Having been brought up on classical ballet – the annual trip to see Nutcracker on the South Bank, sporadic trips to see the English National and the grand arrival of the Kirov and Bolshoi companies in the 1980s – I was ready to embrace “contemporary dance” around the time that my musical tastes encountered punk and alternative rock. I caught an extract of DV8’s choreography to the ultra-heavy SWANS - a retrospectively leaden New York No Wave outfit - in the foyer before Giselle. Around the same time, I caught Michael Clark bouncing around to The Fall at Sadler’s Wells. It was a magical fix: I could still dig dance, and remain hip.
When I reacquainted myself with dance, the programming of Tramway, Glasgow, introduced me to Les Ballets C de la B. Apart from my friendship and championing of Iona Kewney, which came later, C de la B opened me up to the potential of dance that abandoned any of the classical pieties. I took a great huff when The Dancing Times referred to them as “circus acrobats”, and VSPRS, complete with gypsy orchestra riffing on Monteverdi, a cast of extreme performers and Platel’s own awkward spirituality, has defined my understanding of contemporary choreography’s emotional and intellectual potential.
Against the play and intensity of VSPRS, I regarded ballet as inferior: a series of polite exercises, reeking of sentimentality and hopelessly connected to a social snobbery. The biggest insult in my vocabulary was to compare companies working in the modern idiom to ballet. It was a short-hand for lazy, dry, competent professionalism.
Plenty of people pointed out my stupidity, which I now confess. Like many people, including some of its most ardent supporters, I regarded ballet as old fashioned, inextricably connected to the romantic ballets, all tutus and pointed elegance. I had to ignore my history to maintain the fiction, forgetting the immensity of the Bolshoi’s Spartacus in the Big Top, or the end of Giselle, Act I, where the heroine dies, first in the soul and then the body. I deliberately ignored those YouTube clips of spectacular ballerinas, advancing their technique beyond the niceties of English National Ballet.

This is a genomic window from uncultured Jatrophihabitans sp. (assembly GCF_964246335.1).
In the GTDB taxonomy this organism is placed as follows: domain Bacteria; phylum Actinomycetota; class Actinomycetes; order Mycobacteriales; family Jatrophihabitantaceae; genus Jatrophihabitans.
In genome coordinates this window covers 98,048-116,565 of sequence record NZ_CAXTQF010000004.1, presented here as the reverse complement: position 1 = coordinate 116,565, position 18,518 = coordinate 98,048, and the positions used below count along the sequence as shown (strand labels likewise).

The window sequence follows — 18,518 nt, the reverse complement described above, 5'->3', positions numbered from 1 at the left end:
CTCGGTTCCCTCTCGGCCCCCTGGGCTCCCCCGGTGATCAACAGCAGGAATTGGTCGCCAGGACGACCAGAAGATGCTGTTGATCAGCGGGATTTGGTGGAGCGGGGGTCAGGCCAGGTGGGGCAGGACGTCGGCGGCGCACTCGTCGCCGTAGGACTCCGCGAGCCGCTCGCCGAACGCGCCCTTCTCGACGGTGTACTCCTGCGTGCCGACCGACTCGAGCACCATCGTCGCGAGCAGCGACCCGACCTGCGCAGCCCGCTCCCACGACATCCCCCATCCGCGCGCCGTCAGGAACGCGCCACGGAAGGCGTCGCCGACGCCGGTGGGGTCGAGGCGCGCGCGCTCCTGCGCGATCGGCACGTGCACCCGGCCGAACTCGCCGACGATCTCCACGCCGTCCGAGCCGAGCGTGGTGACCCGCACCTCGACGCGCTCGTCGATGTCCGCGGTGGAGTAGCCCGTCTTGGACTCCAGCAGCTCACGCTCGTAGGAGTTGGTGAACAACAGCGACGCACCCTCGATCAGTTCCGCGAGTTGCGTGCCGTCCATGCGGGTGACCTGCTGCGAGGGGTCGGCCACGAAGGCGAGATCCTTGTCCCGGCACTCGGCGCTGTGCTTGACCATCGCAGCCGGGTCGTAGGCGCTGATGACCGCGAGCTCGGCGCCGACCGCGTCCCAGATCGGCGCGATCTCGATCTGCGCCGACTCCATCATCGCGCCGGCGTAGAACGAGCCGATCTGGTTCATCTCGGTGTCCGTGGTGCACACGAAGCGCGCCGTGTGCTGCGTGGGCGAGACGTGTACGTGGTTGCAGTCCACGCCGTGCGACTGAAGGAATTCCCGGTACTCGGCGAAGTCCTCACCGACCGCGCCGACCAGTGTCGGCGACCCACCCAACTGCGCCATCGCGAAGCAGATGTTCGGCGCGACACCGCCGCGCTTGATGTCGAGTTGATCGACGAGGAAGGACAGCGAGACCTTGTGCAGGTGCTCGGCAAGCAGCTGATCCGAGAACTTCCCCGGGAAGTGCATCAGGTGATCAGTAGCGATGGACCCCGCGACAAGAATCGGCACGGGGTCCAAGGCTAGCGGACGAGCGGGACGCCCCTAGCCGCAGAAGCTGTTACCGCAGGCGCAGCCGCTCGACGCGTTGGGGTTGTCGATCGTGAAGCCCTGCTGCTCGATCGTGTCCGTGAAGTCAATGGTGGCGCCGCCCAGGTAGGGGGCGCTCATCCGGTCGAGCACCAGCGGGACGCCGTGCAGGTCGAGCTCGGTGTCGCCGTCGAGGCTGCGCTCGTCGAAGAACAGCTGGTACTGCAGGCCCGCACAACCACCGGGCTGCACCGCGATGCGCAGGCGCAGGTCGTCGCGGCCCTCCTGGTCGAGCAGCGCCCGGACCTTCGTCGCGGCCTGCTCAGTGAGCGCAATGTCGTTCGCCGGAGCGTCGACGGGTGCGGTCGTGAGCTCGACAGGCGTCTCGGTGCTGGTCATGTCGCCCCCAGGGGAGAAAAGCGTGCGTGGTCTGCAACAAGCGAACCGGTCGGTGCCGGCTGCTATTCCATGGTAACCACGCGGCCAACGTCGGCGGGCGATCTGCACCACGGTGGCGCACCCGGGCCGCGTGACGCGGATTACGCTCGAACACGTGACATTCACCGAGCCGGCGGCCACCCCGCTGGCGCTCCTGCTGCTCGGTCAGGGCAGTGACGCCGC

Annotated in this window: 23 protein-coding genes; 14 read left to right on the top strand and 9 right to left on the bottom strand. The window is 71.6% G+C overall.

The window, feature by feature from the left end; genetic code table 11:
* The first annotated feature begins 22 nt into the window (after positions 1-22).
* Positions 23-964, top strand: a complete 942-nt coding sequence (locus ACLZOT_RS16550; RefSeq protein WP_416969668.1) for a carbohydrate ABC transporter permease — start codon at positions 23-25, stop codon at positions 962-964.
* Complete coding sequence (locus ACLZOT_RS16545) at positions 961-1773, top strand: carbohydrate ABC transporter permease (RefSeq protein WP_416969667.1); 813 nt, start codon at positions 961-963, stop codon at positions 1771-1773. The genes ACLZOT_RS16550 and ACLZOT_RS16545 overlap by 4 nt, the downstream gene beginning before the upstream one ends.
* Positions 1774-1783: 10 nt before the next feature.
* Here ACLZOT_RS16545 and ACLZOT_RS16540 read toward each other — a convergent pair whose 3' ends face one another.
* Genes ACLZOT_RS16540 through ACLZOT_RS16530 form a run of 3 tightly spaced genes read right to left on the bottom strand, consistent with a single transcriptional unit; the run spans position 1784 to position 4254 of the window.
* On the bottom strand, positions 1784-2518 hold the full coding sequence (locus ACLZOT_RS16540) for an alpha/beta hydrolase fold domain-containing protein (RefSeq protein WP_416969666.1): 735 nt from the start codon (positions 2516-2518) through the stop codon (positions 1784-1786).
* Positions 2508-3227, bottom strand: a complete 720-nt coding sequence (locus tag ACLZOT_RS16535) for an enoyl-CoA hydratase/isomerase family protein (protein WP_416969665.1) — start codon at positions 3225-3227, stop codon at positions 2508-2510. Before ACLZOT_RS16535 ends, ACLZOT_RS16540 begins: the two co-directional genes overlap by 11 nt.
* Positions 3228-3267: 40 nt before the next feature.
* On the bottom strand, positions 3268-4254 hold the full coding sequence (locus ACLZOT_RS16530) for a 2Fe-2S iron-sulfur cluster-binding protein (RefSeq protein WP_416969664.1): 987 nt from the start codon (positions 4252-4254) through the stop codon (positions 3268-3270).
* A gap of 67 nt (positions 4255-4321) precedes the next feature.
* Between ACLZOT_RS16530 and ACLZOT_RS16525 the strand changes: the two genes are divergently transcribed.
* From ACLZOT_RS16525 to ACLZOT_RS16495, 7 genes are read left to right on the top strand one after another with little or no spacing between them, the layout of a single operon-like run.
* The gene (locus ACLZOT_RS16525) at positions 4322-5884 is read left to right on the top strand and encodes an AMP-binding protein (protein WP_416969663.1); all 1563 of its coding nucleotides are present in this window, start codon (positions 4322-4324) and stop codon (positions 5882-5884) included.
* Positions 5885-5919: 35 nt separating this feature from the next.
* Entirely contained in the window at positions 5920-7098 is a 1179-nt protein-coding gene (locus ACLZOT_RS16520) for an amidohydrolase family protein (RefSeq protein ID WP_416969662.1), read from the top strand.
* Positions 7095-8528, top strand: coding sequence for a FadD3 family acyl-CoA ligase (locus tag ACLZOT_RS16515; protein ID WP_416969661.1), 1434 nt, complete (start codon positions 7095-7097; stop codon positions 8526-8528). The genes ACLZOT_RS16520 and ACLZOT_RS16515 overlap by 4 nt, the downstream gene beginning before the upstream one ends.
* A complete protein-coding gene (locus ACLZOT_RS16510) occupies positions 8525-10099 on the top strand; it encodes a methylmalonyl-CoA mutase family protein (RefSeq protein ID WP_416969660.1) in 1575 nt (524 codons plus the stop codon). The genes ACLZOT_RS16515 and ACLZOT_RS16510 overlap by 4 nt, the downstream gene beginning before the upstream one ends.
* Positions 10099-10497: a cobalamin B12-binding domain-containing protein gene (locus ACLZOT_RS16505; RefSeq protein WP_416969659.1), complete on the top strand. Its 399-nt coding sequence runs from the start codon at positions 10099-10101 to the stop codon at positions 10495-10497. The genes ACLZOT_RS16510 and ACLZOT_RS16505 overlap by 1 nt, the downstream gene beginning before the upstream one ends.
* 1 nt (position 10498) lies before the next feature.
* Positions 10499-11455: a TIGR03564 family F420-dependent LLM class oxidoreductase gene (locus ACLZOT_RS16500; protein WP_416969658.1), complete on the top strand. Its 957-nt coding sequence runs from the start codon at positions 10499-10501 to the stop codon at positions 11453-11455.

Although he is coming to the end of his time at Scottish Ballet, artistic director Ashley Page offered an important corrective. Page’s legacy is going to be hotly contested: the recent Alice was a disappointment, succeeding only in certain scenes where movement, set and costume combined to evoke a sinister otherworld. And the addition of great classical works to the repertoire, both admirable for a National Company and settling audiences perhaps challenged by the flood of new work, were often evidence for the company’s weakness in the corps des ballet. But Page’s brilliance, most clearly seen in the two bills he staged at Tramway, was to set contemporary ballet, not traditional classics, at the heart of Scottish Ballet’s vision.
Page’s initial energy updated the company beyond measure: out when twee nonsense like The Snowman, an unnecessary but crowd-pleasing adaptation of the Christmas TV cartoon. Instead, Lying, Cheating, Stealing became their defining work: brought by Page from The Royal Ballet, it transformed ballet into an insectoid commentary on financial greed. MiddleSexGorge toyed with the implicit gender confusion of dance, uncomfortably erotic and In Light and Shadow adapted the Russian style to a geometric illustration of baroque finesse.